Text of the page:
When radical Muslim cleric Abu Hamza Al Masri was arrested in London in 2004 based on evidence developed by the JTTF, Kelly held a news conference without the FBI. After terming Al Masri “the real deal,” he singled out for praise NYPD detective George Corey and released his picture to the media. This prompted Mershon’s predecessor Pat D’Amuro to criticize Kelly’s actions as harmful to the task force.
More recently, the Intelligence Division did not inform the FBI of its year-long investigation into Pakistani immigrant Shahawar Matin Siraj — convicted in May in federal court of planning to blow up the Herald Square subway station — until but a month before his arrest.
In the past, local law enforcement, the NYPD included, have felt dissed and worse by the FBI. Since 9/11, however, the FBI has done cartwheels to accommodate Kelly.
Earlier this year, Mershon said that his marching orders from FBI Director Robert Mueller upon arriving in New York City were to get along with Kelly. He and Mueller have even praised Kelly’s overseas detectives as Kelly’s “signature accomplishment.”
At last week’s news conference, announcing Hammoud’s arrest, the tables were turned. The show was the Bureau’s with Mershon even using Kelly’s favorite line in his preamble, “This is the real deal.”
What Did Rudy Know? And when did he know it? Those Watergate-like questions hang over our floundering former police commissioner Bernard Kerik.
Kerik has pleaded guilty to two misdemeanors, one of which involved accepting $165, 000 in free renovations to his Bronx apartment from an alleged mob-connected contractor.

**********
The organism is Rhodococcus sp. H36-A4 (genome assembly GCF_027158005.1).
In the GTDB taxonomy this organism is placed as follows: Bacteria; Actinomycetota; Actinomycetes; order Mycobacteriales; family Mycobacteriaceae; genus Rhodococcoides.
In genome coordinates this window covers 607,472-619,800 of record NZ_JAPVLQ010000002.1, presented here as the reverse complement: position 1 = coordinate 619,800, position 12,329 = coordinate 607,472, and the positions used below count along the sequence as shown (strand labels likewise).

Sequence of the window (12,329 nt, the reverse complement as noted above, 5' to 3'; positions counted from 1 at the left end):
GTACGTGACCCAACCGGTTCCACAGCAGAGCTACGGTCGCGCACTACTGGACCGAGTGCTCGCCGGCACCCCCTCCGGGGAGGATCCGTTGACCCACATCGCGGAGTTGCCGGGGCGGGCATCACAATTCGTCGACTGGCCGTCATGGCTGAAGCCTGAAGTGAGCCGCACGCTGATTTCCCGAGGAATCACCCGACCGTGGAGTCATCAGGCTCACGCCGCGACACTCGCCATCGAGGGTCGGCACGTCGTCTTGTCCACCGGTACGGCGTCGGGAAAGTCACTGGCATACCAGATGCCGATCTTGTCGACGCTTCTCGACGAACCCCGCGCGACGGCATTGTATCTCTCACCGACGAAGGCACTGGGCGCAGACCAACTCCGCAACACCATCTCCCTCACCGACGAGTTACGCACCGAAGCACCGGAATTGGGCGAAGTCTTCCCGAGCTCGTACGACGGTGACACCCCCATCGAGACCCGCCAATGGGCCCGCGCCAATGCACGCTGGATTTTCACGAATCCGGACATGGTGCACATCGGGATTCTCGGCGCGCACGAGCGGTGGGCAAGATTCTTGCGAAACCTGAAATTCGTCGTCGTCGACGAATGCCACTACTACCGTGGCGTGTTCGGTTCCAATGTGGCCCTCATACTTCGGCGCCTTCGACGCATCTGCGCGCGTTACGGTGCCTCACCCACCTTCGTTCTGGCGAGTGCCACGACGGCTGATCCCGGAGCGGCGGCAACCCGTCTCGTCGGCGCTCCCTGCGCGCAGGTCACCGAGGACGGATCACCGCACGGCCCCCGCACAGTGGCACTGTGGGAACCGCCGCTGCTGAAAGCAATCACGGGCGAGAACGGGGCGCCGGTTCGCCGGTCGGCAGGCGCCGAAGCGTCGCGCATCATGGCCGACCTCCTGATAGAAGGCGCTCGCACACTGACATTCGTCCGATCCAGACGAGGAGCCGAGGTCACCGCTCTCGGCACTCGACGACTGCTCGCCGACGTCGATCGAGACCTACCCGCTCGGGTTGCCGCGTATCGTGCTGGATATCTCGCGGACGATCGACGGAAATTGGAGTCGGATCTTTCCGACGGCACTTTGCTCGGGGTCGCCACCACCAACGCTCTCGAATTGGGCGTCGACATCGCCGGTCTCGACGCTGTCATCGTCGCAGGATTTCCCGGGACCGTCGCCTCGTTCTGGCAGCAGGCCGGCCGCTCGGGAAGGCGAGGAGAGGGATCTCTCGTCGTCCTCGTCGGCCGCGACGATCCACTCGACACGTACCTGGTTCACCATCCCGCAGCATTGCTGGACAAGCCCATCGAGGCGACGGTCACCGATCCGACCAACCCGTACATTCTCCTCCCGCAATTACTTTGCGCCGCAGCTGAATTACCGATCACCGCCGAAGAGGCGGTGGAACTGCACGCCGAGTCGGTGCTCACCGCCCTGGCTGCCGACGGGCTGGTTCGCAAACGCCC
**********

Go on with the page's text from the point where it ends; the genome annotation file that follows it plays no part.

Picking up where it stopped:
Specifically, did city investigators -- who knew of Kerik’s relationship with the contractor -- raise it as an issue before Giuliani appointed him police commissioner in 2000?
More specifically, what did then Department of Investigations commissioner Edward Kuriansky – whose successor Rose Gill Hearn says attended regular meetings on the matter at city hall -- tell Giuliani?
Neither Kuriansky, Gill Hearn nor Bronx District Attorney Robert Johnson has shed light on this. Johnson, who in accepting Kerik’s guilty plea, declined to address the issue as he could have done through a grand report. Kuriansky has been incommunicado. Gill Hearn, who appears to have been the catalyst in pushing the investigation, has played coy, saying only at her post-plea news conference that Kuriansky didn’t know everything that is known today.
Though not in its formal job description, the real job of DOI’s commissioner is to protect the mayor. Perhaps that explains Kuriansky’s silence. Perhaps that explains Gill Hearn’s. Perhaps she is under orders from her mayor Mike to zip it.
Perhaps she might have done better to take Kerik’s case to Manhattan District Attorney Robert Morgenthau, whose office has a history of white collar crime successes. Let no one cry Morgenthau lacks jurisdiction. Twenty years ago, he indicted the Patrolmen’s Benevolent Association’s private eye, who was bribing witnesses not to testify against cops, for attempting to bribe a witness in Florida.
Boob of the Month Award: To the headline writer of the Daily News’ July 7th editorial on the freeing of Alan Newton, who spent 22 years in jail for a rape he did not commit: “Justice Delayed, not Denied.”
Memo to the headline writer: Justice delayed for 22 years is justice denied.
Copyright © 2006 Leonard Levitt